School as a Magic Box

I’ve been feeling sad and angry and afraid and finally I wrote this for my first year architecture students who are designing a school for a fictional site in Manhattan. This is the studio course in which they learn about the integration of program and form—they are dealing with a complex program for the first... Continue Reading →

Tap Your Reptilian Brain

Design teachers have known forever that architecture is best made in a state of distraction. Knowing all the facts about site and program will only get designers so far. At some point we need to go forth confidently and make those design decisions without sweating the blow by blow requirements of the project. Words like... Continue Reading →

Party Like It’s 1999

My film and architecture project involves looking at film as if it were architecture and looking at architecture as if it were film; it also relies, in part, on the work of neurobiologist Antonio Damasio. I first knew of Damasio when he spoke at Sundance in January 2000. He was wearing light colored pants, I... Continue Reading →

Frogs?

Just for fun, a remake of Foucault quoting Borges quoting a “certain Chinese encyclopedia in which animals of the world are divided into: (a) belonging to the Emperor, (b) embalmed, (c) tame, (d) suckling pigs, (e) sirens, (f) fabulous, (g) stray dogs, (h) included in the present classification, (i) frenzied, (j) innumerable, (k) drawn with... Continue Reading →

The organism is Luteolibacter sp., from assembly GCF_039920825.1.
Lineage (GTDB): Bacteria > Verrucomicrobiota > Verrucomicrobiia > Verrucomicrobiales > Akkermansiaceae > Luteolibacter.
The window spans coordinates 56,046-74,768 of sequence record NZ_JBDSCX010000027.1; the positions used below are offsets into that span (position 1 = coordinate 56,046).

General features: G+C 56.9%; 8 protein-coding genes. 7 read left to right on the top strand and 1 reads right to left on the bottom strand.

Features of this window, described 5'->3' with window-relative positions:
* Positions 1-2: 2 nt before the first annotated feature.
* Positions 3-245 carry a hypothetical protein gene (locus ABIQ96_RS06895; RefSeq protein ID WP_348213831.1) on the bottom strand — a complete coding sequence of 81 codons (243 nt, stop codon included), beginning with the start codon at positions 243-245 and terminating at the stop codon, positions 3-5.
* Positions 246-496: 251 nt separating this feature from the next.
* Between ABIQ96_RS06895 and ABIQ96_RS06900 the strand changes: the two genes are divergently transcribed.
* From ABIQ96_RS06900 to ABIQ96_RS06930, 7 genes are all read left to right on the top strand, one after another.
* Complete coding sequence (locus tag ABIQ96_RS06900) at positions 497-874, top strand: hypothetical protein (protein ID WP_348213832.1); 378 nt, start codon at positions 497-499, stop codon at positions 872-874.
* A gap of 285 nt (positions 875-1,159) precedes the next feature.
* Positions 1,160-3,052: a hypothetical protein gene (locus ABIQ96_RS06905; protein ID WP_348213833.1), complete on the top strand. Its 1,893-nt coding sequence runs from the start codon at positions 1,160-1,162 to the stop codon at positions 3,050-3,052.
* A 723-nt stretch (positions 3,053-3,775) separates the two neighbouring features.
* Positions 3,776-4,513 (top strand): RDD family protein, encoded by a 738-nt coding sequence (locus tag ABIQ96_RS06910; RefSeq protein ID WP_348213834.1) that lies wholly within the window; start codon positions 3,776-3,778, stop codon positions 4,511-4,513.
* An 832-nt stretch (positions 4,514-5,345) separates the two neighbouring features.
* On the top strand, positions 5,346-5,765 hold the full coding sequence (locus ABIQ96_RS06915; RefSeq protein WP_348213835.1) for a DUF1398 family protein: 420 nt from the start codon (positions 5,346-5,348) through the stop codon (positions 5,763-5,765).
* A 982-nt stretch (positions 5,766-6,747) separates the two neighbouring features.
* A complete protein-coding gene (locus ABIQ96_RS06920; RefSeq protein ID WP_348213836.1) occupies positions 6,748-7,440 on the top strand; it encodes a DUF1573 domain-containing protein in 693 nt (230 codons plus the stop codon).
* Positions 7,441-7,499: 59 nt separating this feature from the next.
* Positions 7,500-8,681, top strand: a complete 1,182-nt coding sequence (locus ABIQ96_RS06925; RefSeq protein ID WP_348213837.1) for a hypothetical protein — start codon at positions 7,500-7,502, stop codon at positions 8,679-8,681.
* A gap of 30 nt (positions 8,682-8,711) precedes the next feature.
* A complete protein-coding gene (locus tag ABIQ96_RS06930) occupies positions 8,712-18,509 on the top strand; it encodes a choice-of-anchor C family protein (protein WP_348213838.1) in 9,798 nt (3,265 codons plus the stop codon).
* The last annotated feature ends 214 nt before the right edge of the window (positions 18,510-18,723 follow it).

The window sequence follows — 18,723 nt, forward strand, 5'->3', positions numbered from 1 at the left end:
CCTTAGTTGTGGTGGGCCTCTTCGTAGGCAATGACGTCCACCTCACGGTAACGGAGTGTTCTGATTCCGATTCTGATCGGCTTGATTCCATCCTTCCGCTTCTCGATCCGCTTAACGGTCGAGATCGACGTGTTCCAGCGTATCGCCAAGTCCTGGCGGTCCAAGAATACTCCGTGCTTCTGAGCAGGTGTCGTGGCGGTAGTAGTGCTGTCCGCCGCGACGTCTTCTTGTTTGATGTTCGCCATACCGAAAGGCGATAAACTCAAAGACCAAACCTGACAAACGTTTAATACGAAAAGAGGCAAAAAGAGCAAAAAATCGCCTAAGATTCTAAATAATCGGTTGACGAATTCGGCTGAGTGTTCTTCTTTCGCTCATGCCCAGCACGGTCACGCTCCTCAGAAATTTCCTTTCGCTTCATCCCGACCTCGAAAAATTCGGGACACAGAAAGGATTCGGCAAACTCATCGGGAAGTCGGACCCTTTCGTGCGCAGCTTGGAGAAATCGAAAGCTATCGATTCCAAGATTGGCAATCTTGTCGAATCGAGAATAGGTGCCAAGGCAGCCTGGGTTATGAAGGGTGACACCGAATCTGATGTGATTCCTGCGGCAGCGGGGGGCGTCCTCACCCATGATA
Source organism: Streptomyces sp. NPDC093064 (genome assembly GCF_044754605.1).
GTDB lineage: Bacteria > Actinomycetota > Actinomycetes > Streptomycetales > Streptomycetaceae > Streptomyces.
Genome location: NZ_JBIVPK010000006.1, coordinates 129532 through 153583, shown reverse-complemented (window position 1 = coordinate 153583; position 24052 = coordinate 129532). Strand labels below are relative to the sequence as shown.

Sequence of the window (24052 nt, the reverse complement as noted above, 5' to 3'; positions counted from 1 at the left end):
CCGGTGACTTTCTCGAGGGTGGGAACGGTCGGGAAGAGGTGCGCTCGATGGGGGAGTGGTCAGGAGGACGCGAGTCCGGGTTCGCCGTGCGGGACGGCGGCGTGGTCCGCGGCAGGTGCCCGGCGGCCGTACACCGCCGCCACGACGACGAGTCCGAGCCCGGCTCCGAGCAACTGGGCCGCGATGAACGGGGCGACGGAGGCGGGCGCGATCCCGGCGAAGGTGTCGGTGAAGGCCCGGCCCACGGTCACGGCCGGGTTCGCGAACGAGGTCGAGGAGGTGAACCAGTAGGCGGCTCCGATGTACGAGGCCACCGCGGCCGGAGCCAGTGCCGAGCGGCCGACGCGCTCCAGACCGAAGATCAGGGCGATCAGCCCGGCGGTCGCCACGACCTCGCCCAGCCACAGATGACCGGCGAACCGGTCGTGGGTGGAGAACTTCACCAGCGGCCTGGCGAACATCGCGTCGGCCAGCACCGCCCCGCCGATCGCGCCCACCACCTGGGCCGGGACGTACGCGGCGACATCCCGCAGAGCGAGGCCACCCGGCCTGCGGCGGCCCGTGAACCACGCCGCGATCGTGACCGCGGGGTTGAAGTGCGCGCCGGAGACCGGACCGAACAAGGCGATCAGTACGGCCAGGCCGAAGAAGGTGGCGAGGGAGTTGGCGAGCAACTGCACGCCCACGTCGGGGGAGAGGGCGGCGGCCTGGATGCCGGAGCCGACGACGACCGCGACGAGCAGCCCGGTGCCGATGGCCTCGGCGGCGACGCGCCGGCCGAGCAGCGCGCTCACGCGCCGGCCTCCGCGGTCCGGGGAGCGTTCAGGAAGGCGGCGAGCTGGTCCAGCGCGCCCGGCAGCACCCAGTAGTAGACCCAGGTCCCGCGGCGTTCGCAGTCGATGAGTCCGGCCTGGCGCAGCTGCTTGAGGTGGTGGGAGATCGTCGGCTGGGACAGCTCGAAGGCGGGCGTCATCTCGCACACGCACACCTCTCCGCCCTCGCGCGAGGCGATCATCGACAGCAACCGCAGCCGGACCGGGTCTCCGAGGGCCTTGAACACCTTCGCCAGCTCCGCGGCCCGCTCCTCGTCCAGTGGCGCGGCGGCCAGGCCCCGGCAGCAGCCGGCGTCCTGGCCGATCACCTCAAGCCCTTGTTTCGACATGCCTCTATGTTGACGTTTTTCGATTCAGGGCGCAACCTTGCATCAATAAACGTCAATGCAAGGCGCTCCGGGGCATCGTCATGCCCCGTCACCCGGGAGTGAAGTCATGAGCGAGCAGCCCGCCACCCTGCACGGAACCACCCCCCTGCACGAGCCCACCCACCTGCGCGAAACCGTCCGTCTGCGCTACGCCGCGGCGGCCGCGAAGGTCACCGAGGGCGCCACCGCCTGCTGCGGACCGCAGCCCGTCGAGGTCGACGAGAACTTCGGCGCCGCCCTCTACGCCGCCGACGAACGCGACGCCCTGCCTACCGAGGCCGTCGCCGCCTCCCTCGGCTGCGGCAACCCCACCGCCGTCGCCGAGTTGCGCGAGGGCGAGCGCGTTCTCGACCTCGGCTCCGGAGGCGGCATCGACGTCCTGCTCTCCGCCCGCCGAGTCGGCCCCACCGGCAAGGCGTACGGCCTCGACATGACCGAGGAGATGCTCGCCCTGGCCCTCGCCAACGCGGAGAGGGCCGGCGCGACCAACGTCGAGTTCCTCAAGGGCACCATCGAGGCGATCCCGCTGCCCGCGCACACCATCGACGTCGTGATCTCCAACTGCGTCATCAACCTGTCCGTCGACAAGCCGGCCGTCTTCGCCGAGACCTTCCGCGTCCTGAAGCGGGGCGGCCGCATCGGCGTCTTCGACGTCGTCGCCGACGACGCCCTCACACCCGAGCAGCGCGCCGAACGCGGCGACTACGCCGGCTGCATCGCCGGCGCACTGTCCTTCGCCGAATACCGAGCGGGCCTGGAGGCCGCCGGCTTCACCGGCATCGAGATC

Three Fore-Sites

  In other words, the thing that comes be-fore, that teases out the site design. I’ve made use of this Old English prefix in studio as fore-plans and fore-sections, as architecture representation devices called on to negotiate between forms grown and forms made. There’s an aliveness in the things produced for the mid-review, bundles of... Continue Reading →

What is that thing???

This contraption was parked in the Brooklyn neighborhood of Prospect Heights. I was driving; one of my passengers said “look” and took this photo. It looks like it was parked, like it had been driven there sometime after the morning sweepers came through—come to think of it, it does look like a cross between a... Continue Reading →

Learning from Kubrick

In studio this week I brought up the idea of an “architecture narrative”—a way to mentally walk through the development of a project. Where does the architecture narrative come from? Do I give my students a reliable one so that they are immediately productive? Do I encourage them to develop their own and risk having... Continue Reading →

“Looks Like a Fried Egg”

Undergraduates LOVE to get into graduate courses and I was no different; it makes one feel anointed, intellectually worthy. And so it was that I found myself in a set design course at the Yale Drama School, a course taught by the great opera set designer Ming Cho Lee (co-taught at the time with Michael... Continue Reading →

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